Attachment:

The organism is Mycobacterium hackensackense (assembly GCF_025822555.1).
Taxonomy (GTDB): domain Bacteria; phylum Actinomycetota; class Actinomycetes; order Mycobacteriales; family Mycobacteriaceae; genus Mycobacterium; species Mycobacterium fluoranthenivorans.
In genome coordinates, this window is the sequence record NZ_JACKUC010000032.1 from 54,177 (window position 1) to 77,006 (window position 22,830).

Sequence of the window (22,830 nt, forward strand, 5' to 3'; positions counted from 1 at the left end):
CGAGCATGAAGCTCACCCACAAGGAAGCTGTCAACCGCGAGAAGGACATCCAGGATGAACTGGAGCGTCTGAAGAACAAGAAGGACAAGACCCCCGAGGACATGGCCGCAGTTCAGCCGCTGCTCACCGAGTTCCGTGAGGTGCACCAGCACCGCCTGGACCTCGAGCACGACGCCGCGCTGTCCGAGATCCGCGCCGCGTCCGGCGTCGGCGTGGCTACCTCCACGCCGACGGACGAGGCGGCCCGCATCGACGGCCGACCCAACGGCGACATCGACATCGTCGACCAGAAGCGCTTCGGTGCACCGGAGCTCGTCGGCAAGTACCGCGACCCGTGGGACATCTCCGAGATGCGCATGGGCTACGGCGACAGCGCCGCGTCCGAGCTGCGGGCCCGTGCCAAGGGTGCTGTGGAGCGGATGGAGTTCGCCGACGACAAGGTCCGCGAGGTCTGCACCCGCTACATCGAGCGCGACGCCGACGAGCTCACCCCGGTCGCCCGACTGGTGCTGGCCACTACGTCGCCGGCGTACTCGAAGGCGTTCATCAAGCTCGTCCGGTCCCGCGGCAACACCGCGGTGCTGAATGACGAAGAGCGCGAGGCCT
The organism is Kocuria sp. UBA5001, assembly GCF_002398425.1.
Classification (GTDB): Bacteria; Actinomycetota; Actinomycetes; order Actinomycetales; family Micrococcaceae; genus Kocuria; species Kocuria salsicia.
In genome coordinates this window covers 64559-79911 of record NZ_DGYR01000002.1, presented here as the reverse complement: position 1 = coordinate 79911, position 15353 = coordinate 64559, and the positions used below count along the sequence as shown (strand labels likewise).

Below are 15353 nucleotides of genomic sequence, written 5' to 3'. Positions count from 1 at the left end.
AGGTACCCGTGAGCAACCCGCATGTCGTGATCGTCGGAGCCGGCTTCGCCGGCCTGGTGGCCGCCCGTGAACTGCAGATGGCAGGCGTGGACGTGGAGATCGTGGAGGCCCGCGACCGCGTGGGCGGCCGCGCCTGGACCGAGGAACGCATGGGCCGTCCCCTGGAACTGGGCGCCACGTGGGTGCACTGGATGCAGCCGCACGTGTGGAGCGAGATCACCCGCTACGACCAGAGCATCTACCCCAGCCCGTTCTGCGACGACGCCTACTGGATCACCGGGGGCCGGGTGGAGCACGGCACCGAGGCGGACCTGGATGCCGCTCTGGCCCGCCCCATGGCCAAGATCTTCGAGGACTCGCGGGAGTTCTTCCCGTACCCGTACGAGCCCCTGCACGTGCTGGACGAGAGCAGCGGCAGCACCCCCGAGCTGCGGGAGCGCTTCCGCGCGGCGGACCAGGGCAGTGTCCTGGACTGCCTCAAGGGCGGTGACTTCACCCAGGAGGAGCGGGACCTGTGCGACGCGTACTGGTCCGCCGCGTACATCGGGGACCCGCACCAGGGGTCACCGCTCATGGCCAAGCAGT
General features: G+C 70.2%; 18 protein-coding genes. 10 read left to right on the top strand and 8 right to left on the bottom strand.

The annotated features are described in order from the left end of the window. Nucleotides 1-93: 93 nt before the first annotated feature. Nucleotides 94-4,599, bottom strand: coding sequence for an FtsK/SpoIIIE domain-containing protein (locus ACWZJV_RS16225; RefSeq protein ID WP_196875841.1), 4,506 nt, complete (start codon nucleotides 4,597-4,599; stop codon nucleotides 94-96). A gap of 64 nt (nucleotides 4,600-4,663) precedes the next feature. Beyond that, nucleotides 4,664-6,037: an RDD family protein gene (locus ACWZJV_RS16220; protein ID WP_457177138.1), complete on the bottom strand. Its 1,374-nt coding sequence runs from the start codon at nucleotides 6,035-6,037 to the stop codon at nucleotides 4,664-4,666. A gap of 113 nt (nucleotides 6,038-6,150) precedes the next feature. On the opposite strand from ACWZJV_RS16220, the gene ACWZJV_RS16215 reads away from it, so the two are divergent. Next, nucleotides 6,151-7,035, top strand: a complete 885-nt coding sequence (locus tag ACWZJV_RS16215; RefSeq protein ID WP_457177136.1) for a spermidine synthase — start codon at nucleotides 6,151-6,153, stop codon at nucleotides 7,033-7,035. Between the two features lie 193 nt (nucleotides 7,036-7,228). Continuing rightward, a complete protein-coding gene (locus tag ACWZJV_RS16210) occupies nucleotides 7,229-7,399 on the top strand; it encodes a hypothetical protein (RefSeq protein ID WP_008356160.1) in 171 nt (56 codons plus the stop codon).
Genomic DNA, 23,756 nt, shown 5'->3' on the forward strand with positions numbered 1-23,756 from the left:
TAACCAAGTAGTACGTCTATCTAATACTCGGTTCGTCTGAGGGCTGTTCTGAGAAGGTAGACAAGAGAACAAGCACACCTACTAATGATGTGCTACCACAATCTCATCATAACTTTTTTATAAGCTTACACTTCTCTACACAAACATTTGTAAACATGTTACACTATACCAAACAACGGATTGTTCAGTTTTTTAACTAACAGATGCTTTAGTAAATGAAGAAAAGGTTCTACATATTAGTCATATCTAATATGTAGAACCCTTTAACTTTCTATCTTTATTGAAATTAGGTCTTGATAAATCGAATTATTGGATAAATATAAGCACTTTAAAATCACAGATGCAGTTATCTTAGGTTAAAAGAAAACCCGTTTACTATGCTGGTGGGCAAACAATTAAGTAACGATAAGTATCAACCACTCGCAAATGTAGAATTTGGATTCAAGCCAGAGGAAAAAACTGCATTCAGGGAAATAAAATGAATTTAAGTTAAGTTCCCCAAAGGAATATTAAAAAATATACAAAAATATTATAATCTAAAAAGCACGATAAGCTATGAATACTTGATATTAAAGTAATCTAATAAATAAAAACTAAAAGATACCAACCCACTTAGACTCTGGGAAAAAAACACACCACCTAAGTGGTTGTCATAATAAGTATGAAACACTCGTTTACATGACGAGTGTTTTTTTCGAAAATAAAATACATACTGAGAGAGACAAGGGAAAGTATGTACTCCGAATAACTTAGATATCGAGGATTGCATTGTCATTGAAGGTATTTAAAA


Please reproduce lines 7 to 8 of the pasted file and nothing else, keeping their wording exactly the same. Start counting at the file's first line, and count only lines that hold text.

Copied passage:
Classification (GTDB): Bacteria; Actinomycetota; Actinomycetes; order Actinomycetales; family Micrococcaceae; genus Kocuria; species Kocuria salsicia.
In genome coordinates this window covers 64559-79911 of record NZ_DGYR01000002.1, presented here as the reverse complement: position 1 = coordinate 79911, position 15353 = coordinate 64559, and the positions used below count along the sequence as shown (strand labels likewise).